Another option we could use. Another option for that is we take it and we rig it to a jig. So here we have a Stanley jig that actually also came in this box. Now, if I'm pairing it up with a jig, what I like to do is set it up next to the jig, see how far off that jig it's going to come. You can see it's coming off just a little bit. I don't think it's too big a profile though, so we're going to leave it. If we wanted to, we could take and just rip off one of these segments. There we go. We just break down our craw a little bit and now we're going to have a slightly smaller profile on that jig. Right?

Jeff Burlingame:
Let's go ahead and thread this on the jig, see what that looks like. Stanley Jigs jig, with that PowerBait Chigger Craw, looks phenomenal. I think these floating claws are going to have a ton of awesome action in the water as well. Look at it. I think it's kind of the perfect length. That's where I'd want it to be. That looks good. Jig or Texas Rig would be the answer for that one. And that's that PowerBait Chigger Craw.

Jeff Burlingame:
Next up, we got the Gambler, and for this one it's called the Bacon Rind. It's in a junebug color. This one's a little bit different. I want to show you guys the Carolina Rig. This is 110,000% something I would Carolina Rig, especially with that awesome curly tail to it. We're going to start with that one. Now, if you want to be a cheater like me, you just get the Strike King pre rigged Carolina Rig ready to go. If you don't want to cheat, then you just need a half ounce to a one ounce brass weight, like a worm weight, flipping weight, some sort, and then you need like a little bead. You can do any combination of these beads. You can do a lot of variations with it. basically just where you see this wire for the pre rig, is this would be your line.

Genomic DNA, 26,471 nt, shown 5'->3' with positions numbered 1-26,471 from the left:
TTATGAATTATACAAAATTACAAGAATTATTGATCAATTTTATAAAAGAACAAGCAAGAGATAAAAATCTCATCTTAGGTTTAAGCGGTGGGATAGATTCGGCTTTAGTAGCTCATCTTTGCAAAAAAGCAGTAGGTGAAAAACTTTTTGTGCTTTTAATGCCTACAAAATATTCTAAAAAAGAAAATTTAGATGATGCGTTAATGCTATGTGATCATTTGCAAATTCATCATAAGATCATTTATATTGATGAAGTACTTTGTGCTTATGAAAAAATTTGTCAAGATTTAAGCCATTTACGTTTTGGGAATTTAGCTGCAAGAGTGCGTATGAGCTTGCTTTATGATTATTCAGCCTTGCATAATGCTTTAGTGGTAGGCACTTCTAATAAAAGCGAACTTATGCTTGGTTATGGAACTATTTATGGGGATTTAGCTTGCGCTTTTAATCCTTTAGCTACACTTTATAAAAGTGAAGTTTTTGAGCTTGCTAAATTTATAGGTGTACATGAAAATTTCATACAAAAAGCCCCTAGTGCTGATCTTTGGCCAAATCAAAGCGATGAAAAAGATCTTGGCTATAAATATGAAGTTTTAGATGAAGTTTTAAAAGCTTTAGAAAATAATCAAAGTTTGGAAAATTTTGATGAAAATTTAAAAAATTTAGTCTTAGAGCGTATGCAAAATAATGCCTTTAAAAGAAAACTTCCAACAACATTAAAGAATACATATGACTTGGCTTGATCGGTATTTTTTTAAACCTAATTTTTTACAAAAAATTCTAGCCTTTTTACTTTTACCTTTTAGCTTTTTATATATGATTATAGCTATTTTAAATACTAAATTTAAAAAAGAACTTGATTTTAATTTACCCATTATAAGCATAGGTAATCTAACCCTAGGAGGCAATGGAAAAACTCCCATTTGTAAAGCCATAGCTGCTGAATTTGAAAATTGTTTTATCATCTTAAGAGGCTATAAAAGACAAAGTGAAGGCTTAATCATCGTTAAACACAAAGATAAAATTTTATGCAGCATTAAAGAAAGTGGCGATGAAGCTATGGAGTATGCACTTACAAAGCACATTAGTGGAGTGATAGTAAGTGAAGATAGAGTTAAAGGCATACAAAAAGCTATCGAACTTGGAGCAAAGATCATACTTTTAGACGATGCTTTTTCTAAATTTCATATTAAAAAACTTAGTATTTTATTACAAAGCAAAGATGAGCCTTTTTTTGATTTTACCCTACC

Jeff Burlingame:
Then you're going to have this little swivel, right there below that. Then coming off of this swivel off the back end, you're going to have some floating line like monofilament line, which goes to an EWG hook. We've done this 1,000 times, but you're going to take an EWG. This is just a bait. I don't even know what bran this is, probably a Gamakatsu, tech spose, or bury it. Now look at that. We're going to have this coming off the tail end of that. That's going to look so good just moving through the water. Then we're just going to take and use, for example, the Trilene, which is a form of monofilament line that came in The BASSMASTER Classic Box. You guys are actually ready to Carolina Rig this thing. We take off some of our line here, say, jury's out on how much line you actually want, but we'll just take 18 inches, or so, off. Take that, tie a Palomar knot, or something, to one end and then do the same to the other end.

Jeff Burlingame:
Okay. Here's our Carolina Rig setup. We got our preset Carolina Rig again. If you'd rather do it with a line through do that highly recommend it. It's going to have more action anyways, but this works fine if it's what you got. I just did it because it's easier to rig up today, right? We're tied on to our swivel and then we've got about, it's probably too much line, but 20, 24 inches here coming down to our EWG with that Gambler Bacon Rind, which looks sick. There you go. What's going to happen is, this weight's going to take a nose dive and this mono is floating line and this is a floating bait. It's just going to ease on down, but you're going to get all that action out of that tail as it's dropping, so that's going to look good. You're just kind of hopping this round, just moving and grooving man, until you get a bite.

Jeff Burlingame: